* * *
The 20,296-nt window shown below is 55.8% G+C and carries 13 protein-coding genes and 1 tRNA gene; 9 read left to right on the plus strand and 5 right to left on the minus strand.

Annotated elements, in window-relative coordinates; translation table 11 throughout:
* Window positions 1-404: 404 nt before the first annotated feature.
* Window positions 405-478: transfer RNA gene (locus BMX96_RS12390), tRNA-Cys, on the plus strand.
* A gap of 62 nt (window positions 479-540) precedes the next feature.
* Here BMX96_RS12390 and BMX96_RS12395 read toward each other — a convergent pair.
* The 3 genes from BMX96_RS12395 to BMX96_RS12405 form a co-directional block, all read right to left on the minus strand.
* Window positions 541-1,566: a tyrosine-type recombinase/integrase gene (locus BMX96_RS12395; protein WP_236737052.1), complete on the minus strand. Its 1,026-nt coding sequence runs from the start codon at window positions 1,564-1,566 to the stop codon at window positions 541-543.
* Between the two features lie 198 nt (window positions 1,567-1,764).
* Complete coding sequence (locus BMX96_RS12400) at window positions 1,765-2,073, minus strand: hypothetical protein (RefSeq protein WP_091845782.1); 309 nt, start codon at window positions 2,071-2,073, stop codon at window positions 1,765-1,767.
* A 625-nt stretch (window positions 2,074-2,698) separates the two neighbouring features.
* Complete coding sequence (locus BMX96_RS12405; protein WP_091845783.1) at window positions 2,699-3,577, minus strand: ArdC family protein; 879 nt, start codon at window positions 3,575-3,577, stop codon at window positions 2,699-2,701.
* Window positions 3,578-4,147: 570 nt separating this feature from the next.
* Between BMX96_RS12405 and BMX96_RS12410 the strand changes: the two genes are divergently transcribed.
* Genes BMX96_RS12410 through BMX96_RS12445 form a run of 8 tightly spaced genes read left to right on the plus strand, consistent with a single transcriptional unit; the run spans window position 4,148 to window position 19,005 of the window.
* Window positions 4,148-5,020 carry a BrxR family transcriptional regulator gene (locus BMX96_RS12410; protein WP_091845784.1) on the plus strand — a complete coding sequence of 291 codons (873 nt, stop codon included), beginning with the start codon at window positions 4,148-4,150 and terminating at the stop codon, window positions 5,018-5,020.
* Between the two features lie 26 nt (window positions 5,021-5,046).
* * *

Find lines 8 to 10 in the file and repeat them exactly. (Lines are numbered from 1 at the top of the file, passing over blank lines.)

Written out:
* Window positions 541-1,566: a tyrosine-type recombinase/integrase gene (locus BMX96_RS12395; protein WP_236737052.1), complete on the minus strand. Its 1,026-nt coding sequence runs from the start codon at window positions 1,564-1,566 to the stop codon at window positions 541-543.
* Between the two features lie 198 nt (window positions 1,567-1,764).
* Complete coding sequence (locus BMX96_RS12400) at window positions 1,765-2,073, minus strand: hypothetical protein (RefSeq protein WP_091845782.1); 309 nt, start codon at window positions 2,071-2,073, stop codon at window positions 1,765-1,767.